McFeely: Before Block 9, many had big ideas for big projects in downtown Fargo

The 1970s were ripe for grandiose plans to revitalized a fading downtown core, but none worked out

In 1974, Fargo tore up Broadway to change it from a straight to serpentine street. It created the Red River Mall downtown, which was meant to revitalize retail. The city changed Broadway back to a straight street in the mid-1980s.

The behemoth (by Fargo standards) Block 9 project is well underway and its scale is coming into focus. The 18-story building that will (by Fargo standards) tower over downtown on Broadway between Second and Third avenues north will dramatically change the look and feel of the city.

When it's completed in 2020, Block 9 will in some ways be the conclusion of a dream Fargo boosters have had for decades — a game-changing project for downtown. At the least, it's an exclamation point on downtown's remarkable transformation over the last 20 years from worn-out wasteland into an energy-fueled hot spot.

Detractors would call it taxpayer-funded gentrification that benefits wealthy developers, but those people are as much fun as a nail in your foot. Here's hoping downtown Fargo (and Moorhead) continue to grow and evolve, in part because Block 9 and all the other improvements are 50 years in the making. It's been a long road getting here.

Yes, 50 years. That's about how long ago West Acres mall was built, leading to the explosion of retail and restaurants on 13th Avenue South, leading to the decay of downtown. And there were more dreams, schemes and scams to improve downtown Fargo than there are strip malls on 13th Avenue.

Did you know, for example, there were some downtown Fargo leaders who advocated for an Interstate 94 interchange at 5th Street, the street that passes by Lindenwood Park and goes under the freeway? It's true. They envisioned a six-lane expressway from the freeway to downtown, easily moving cars to their businesses.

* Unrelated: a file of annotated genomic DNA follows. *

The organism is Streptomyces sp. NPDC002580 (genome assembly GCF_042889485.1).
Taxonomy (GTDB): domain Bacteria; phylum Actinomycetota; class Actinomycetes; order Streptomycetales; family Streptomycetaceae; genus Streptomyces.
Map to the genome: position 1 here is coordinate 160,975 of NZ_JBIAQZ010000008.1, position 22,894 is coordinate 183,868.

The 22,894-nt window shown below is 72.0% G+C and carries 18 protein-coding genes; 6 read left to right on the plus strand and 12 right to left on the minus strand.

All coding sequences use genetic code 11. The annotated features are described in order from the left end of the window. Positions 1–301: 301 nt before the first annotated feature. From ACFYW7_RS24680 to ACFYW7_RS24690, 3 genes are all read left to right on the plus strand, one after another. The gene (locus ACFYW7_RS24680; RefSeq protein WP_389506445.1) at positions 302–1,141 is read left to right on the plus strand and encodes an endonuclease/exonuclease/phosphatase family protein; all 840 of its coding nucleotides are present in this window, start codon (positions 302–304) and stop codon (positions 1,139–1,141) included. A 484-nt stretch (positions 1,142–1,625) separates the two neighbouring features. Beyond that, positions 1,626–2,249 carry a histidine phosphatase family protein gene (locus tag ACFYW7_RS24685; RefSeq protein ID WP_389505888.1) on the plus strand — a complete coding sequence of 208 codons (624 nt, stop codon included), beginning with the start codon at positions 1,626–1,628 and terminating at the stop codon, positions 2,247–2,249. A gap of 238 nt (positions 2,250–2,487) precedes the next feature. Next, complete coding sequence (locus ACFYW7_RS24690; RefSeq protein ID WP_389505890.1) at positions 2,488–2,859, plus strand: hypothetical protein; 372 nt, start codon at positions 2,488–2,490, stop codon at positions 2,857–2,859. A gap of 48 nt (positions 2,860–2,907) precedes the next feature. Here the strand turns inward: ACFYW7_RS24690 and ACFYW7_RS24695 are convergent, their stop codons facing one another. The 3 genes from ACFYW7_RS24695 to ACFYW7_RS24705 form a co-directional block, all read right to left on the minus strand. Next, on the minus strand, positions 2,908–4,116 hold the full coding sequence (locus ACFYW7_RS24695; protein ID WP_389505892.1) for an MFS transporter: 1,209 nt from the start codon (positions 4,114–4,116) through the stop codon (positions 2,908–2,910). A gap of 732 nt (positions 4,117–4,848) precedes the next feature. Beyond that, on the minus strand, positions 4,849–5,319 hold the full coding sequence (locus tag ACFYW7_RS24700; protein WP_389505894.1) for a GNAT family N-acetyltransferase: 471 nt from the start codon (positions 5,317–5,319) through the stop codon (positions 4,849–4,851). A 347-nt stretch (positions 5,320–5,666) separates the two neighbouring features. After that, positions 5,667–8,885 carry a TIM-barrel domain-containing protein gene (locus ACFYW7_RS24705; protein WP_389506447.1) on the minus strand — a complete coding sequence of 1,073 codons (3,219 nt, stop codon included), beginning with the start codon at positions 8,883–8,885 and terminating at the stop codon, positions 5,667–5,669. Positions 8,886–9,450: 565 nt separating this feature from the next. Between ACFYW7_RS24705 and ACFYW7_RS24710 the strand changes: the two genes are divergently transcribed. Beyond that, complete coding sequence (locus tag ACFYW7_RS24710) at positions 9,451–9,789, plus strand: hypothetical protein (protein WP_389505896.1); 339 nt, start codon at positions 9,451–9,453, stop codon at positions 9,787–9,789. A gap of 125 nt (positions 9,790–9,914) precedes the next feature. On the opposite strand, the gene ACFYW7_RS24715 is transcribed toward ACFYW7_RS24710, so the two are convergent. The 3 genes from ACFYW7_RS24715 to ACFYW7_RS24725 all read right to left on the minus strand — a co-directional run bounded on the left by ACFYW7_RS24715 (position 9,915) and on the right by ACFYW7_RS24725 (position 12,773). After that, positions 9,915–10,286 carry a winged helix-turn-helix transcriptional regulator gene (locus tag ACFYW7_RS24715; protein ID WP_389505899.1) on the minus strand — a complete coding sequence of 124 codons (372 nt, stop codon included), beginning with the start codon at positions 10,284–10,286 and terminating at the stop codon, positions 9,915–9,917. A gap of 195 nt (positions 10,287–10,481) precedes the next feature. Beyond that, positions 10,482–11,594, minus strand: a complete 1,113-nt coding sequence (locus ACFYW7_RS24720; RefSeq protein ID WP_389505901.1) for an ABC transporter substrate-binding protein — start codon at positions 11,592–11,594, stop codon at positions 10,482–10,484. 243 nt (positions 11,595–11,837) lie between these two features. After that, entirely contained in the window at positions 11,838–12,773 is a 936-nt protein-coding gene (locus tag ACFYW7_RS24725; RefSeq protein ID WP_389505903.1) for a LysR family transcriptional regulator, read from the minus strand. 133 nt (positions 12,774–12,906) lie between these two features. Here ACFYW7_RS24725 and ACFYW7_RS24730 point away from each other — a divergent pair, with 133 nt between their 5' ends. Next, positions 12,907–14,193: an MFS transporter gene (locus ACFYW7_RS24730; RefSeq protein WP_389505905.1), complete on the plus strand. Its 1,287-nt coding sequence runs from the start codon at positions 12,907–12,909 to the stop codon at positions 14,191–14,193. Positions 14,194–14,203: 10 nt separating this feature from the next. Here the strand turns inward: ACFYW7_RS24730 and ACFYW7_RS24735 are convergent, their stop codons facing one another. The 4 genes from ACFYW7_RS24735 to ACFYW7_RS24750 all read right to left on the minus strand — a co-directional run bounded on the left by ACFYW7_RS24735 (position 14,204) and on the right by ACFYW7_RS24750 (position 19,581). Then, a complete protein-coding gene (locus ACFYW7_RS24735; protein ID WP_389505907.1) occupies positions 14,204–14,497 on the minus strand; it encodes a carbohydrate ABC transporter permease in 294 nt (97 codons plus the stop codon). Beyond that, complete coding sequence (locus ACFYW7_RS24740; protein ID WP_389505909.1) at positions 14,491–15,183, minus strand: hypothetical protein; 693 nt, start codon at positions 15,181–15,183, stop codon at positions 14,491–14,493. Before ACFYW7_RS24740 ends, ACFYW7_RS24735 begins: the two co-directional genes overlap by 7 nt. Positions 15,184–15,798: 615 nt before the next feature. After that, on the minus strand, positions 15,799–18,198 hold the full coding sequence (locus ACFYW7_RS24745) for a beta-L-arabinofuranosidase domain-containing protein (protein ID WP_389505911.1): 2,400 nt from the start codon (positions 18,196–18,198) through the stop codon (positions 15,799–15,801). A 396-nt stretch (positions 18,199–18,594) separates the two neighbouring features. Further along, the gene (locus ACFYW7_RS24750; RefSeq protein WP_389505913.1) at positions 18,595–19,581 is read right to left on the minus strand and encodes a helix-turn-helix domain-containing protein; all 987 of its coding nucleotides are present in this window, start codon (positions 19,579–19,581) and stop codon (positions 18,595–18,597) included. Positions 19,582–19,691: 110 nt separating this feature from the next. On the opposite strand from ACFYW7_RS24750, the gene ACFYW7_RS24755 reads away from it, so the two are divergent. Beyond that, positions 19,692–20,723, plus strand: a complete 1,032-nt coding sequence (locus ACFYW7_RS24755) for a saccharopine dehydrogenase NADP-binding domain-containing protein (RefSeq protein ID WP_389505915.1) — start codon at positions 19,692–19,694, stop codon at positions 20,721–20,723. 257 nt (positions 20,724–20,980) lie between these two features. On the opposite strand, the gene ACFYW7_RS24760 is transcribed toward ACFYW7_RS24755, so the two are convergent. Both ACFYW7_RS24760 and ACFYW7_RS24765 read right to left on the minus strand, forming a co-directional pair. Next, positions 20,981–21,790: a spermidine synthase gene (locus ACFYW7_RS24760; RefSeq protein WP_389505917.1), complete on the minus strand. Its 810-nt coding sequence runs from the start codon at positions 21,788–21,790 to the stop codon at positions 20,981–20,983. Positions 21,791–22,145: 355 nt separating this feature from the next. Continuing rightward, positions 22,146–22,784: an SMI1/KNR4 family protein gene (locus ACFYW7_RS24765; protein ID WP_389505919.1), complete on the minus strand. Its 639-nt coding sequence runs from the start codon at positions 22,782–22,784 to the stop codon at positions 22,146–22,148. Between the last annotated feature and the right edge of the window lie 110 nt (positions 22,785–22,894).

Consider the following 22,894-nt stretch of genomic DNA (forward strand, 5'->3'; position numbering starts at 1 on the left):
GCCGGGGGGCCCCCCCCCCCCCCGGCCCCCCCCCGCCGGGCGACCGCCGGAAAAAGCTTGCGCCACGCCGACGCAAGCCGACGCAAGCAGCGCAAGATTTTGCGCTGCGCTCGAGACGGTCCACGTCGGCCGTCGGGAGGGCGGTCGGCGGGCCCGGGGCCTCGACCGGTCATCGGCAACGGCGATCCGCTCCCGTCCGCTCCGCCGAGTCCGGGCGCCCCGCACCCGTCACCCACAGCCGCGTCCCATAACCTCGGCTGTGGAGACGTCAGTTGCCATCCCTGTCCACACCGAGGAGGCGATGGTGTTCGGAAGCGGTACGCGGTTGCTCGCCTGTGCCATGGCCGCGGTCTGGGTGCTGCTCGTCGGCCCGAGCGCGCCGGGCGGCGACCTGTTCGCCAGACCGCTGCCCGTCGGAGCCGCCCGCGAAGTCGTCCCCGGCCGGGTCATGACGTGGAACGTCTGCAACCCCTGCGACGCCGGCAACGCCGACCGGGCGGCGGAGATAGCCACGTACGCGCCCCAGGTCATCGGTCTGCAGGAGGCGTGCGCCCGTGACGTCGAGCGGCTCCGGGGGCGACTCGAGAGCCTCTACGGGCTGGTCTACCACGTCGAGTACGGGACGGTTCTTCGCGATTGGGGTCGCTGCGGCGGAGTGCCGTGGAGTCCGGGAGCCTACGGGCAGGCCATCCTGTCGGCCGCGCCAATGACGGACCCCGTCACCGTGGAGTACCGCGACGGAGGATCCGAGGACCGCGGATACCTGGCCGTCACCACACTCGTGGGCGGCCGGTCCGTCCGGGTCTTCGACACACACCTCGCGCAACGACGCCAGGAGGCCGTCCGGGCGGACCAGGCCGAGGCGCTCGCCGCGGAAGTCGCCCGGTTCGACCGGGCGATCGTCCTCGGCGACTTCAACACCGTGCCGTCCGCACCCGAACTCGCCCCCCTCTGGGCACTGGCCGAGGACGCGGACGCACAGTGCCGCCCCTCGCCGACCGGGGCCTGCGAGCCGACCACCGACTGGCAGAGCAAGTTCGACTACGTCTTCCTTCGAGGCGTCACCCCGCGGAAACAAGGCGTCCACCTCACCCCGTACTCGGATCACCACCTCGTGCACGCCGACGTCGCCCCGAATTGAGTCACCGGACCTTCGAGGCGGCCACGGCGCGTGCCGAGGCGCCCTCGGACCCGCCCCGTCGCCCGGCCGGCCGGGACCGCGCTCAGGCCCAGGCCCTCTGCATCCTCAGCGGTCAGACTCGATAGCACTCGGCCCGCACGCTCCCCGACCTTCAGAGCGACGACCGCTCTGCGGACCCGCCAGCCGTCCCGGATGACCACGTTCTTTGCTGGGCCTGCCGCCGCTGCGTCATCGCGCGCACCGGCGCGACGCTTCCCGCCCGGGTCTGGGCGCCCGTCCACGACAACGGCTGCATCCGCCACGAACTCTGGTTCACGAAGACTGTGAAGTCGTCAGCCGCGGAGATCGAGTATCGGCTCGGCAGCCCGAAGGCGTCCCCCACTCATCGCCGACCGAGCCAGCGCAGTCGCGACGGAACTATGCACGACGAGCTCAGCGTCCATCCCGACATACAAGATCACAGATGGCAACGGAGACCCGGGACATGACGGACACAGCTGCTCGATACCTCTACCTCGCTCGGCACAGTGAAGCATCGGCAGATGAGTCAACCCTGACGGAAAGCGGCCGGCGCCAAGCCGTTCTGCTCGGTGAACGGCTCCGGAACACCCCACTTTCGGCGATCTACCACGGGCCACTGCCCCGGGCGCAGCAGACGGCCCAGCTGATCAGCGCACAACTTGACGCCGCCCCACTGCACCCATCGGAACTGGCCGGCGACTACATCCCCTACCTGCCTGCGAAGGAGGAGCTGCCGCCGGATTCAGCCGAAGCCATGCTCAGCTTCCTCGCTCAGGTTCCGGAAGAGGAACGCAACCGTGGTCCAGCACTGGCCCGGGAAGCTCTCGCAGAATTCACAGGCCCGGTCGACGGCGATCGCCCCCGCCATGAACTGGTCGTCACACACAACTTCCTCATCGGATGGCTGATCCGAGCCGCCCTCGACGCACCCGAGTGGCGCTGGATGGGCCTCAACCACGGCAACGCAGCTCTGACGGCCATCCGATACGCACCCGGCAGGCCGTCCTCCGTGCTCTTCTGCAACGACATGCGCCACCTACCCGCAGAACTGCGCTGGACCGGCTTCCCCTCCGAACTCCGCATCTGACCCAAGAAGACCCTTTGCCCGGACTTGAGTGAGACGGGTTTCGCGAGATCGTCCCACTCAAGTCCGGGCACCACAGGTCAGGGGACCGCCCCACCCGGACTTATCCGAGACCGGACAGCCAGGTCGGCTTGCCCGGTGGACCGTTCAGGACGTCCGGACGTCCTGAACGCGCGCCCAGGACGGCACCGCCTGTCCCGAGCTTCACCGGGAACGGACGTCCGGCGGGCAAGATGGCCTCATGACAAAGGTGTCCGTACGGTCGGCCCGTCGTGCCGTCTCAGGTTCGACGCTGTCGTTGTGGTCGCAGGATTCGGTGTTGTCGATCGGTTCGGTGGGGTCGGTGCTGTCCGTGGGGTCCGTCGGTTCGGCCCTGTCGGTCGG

Didn't happen, obviously.

That idea was floated in the 1970s, the ripe time for plans to "save" downtown Fargo.


One idea the city followed through on, unfortunately, was the Red River Mall. Fargo spent $1.5 million in 1974 to turn Broadway from a straight street into a serpentine roadway with planters, trees and "mooring posts" from Main Avenue to 2nd Avenue North.
"I'm very optimistic at this stage," Robert B. Herbst, president of the Fargo Chamber of Commerce, told The Forum in May 1974 when construction was underway. "I think the mall can turn out to be the salvation of downtown Fargo."

He thought wrong. The city re-straightened Broadway in the mid-1980s.

Fargo cleared lots along Main Avenue east of what is now the Bank of the West tower after securing federal urban renewal funds. The grand plan was to build a major hotel-convention center there. There was also a plan for a hotel at the corner of Main and Broadway, to the point ground was broken, before financing fell apart.

Didn't happen.

The most grandiose proposal in the 1970s was something called Renaissance City. It was pushed by Michael Herbst of Herbst Department Store (a Fargo icon located in what is now the C.I. Sport building), W.R. Amundson of Dakota National Bank, John Whittlesey of what was then called Gate City Savings and Loan Association (now Gate City Bank) and Thomas Wold of Wold Investment Co. (developers who owned the Holiday Inn hotels in Fargo and Moorhead).


Among the boldest plans to revitalize downtown Fargo in the 1970s was a redevelopment named Renaissance City. It called for clearing of everything from Broadway east to the Red River between Main Ave. and 1st Ave. It was floated in 1977 but never came to fruition.

That group called for clearing the entire area east of Broadway to the Red River between Main Avenue and First Avenue North and redeveloping it into a new Herbst Department Store, Dakota National Bank, Gate City and a hotel owned by Wold. It was ambitious and believed to be astronomically expensive, although it never got to the point a price tag was attached.